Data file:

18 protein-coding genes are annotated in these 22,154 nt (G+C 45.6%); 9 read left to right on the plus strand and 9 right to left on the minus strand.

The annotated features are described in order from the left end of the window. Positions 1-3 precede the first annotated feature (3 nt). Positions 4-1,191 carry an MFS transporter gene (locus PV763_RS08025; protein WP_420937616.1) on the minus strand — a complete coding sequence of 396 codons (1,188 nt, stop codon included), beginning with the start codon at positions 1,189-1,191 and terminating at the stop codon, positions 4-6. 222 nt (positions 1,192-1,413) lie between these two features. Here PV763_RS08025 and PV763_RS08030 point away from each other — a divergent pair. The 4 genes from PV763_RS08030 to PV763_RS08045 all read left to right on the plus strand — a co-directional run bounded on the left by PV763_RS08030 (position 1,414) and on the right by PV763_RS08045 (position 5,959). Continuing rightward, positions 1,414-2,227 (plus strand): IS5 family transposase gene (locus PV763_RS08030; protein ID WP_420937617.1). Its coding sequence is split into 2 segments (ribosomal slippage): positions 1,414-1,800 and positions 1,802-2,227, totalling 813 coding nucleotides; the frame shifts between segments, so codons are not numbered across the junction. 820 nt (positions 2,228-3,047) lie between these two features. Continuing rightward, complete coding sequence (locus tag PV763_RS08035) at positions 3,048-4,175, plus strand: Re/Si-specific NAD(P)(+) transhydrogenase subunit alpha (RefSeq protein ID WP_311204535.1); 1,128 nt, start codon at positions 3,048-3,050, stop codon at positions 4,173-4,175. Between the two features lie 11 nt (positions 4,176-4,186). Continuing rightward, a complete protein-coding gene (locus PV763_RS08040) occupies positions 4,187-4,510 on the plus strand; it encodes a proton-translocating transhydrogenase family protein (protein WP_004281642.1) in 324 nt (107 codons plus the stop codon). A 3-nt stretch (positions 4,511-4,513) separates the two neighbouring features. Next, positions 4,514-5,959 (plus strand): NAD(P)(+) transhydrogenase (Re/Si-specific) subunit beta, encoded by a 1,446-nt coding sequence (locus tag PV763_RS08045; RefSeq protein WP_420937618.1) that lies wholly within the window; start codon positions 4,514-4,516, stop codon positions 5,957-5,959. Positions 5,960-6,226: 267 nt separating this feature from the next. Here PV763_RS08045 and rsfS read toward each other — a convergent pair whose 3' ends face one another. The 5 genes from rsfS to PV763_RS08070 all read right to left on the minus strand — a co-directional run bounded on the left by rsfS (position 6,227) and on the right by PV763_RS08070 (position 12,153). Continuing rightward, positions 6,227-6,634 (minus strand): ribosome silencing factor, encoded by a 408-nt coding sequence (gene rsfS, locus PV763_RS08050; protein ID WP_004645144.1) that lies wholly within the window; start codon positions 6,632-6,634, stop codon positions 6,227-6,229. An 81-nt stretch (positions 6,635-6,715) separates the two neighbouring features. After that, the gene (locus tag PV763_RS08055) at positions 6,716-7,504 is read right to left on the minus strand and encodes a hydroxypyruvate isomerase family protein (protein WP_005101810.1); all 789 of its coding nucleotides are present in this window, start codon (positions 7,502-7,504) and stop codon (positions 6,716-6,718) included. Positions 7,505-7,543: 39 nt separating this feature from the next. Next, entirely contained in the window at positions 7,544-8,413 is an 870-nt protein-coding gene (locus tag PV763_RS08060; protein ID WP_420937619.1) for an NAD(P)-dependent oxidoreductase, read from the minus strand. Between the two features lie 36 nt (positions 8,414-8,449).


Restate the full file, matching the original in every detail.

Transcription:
18 protein-coding genes are annotated in these 22,154 nt (G+C 45.6%); 9 read left to right on the plus strand and 9 right to left on the minus strand.

The annotated features are described in order from the left end of the window. Positions 1-3 precede the first annotated feature (3 nt). Positions 4-1,191 carry an MFS transporter gene (locus PV763_RS08025; protein WP_420937616.1) on the minus strand — a complete coding sequence of 396 codons (1,188 nt, stop codon included), beginning with the start codon at positions 1,189-1,191 and terminating at the stop codon, positions 4-6. 222 nt (positions 1,192-1,413) lie between these two features. Here PV763_RS08025 and PV763_RS08030 point away from each other — a divergent pair. The 4 genes from PV763_RS08030 to PV763_RS08045 all read left to right on the plus strand — a co-directional run bounded on the left by PV763_RS08030 (position 1,414) and on the right by PV763_RS08045 (position 5,959). Continuing rightward, positions 1,414-2,227 (plus strand): IS5 family transposase gene (locus PV763_RS08030; protein ID WP_420937617.1). Its coding sequence is split into 2 segments (ribosomal slippage): positions 1,414-1,800 and positions 1,802-2,227, totalling 813 coding nucleotides; the frame shifts between segments, so codons are not numbered across the junction. 820 nt (positions 2,228-3,047) lie between these two features. Continuing rightward, complete coding sequence (locus tag PV763_RS08035) at positions 3,048-4,175, plus strand: Re/Si-specific NAD(P)(+) transhydrogenase subunit alpha (RefSeq protein ID WP_311204535.1); 1,128 nt, start codon at positions 3,048-3,050, stop codon at positions 4,173-4,175. Between the two features lie 11 nt (positions 4,176-4,186). Continuing rightward, a complete protein-coding gene (locus PV763_RS08040) occupies positions 4,187-4,510 on the plus strand; it encodes a proton-translocating transhydrogenase family protein (protein WP_004281642.1) in 324 nt (107 codons plus the stop codon). A 3-nt stretch (positions 4,511-4,513) separates the two neighbouring features. Next, positions 4,514-5,959 (plus strand): NAD(P)(+) transhydrogenase (Re/Si-specific) subunit beta, encoded by a 1,446-nt coding sequence (locus tag PV763_RS08045; RefSeq protein WP_420937618.1) that lies wholly within the window; start codon positions 4,514-4,516, stop codon positions 5,957-5,959. Positions 5,960-6,226: 267 nt separating this feature from the next. Here PV763_RS08045 and rsfS read toward each other — a convergent pair whose 3' ends face one another. The 5 genes from rsfS to PV763_RS08070 all read right to left on the minus strand — a co-directional run bounded on the left by rsfS (position 6,227) and on the right by PV763_RS08070 (position 12,153). Continuing rightward, positions 6,227-6,634 (minus strand): ribosome silencing factor, encoded by a 408-nt coding sequence (gene rsfS, locus PV763_RS08050; protein ID WP_004645144.1) that lies wholly within the window; start codon positions 6,632-6,634, stop codon positions 6,227-6,229. An 81-nt stretch (positions 6,635-6,715) separates the two neighbouring features. After that, the gene (locus tag PV763_RS08055) at positions 6,716-7,504 is read right to left on the minus strand and encodes a hydroxypyruvate isomerase family protein (protein WP_005101810.1); all 789 of its coding nucleotides are present in this window, start codon (positions 7,502-7,504) and stop codon (positions 6,716-6,718) included. Positions 7,505-7,543: 39 nt separating this feature from the next. Next, entirely contained in the window at positions 7,544-8,413 is an 870-nt protein-coding gene (locus tag PV763_RS08060; protein ID WP_420937619.1) for an NAD(P)-dependent oxidoreductase, read from the minus strand. Between the two features lie 36 nt (positions 8,414-8,449).